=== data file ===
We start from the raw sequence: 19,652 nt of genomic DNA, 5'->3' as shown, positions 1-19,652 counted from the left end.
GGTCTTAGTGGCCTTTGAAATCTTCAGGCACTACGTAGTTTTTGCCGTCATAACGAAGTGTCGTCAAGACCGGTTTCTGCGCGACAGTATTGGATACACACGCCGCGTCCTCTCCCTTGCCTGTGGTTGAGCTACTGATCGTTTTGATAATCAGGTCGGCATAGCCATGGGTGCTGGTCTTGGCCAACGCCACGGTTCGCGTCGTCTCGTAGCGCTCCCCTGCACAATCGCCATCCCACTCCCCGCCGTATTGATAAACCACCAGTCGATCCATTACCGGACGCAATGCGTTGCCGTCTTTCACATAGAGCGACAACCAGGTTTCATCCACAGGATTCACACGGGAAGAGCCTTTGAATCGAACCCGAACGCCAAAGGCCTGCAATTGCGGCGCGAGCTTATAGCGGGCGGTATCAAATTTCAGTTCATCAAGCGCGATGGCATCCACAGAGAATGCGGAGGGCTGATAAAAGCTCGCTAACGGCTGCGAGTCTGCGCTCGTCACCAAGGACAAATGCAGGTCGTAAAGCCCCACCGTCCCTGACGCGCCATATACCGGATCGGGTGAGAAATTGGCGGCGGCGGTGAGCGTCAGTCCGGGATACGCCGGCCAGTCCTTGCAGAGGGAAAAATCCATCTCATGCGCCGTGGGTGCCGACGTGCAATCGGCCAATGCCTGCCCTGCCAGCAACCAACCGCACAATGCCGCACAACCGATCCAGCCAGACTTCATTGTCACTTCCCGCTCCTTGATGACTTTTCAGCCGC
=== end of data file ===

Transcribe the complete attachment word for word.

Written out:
We start from the raw sequence: 19,652 nt of genomic DNA, 5'->3' as shown, positions 1-19,652 counted from the left end.
GGTCTTAGTGGCCTTTGAAATCTTCAGGCACTACGTAGTTTTTGCCGTCATAACGAAGTGTCGTCAAGACCGGTTTCTGCGCGACAGTATTGGATACACACGCCGCGTCCTCTCCCTTGCCTGTGGTTGAGCTACTGATCGTTTTGATAATCAGGTCGGCATAGCCATGGGTGCTGGTCTTGGCCAACGCCACGGTTCGCGTCGTCTCGTAGCGCTCCCCTGCACAATCGCCATCCCACTCCCCGCCGTATTGATAAACCACCAGTCGATCCATTACCGGACGCAATGCGTTGCCGTCTTTCACATAGAGCGACAACCAGGTTTCATCCACAGGATTCACACGGGAAGAGCCTTTGAATCGAACCCGAACGCCAAAGGCCTGCAATTGCGGCGCGAGCTTATAGCGGGCGGTATCAAATTTCAGTTCATCAAGCGCGATGGCATCCACAGAGAATGCGGAGGGCTGATAAAAGCTCGCTAACGGCTGCGAGTCTGCGCTCGTCACCAAGGACAAATGCAGGTCGTAAAGCCCCACCGTCCCTGACGCGCCATATACCGGATCGGGTGAGAAATTGGCGGCGGCGGTGAGCGTCAGTCCGGGATACGCCGGCCAGTCCTTGCAGAGGGAAAAATCCATCTCATGCGCCGTGGGTGCCGACGTGCAATCGGCCAATGCCTGCCCTGCCAGCAACCAACCGCACAATGCCGCACAACCGATCCAGCCAGACTTCATTGTCACTTCCCGCTCCTTGATGACTTTTCAGCCGC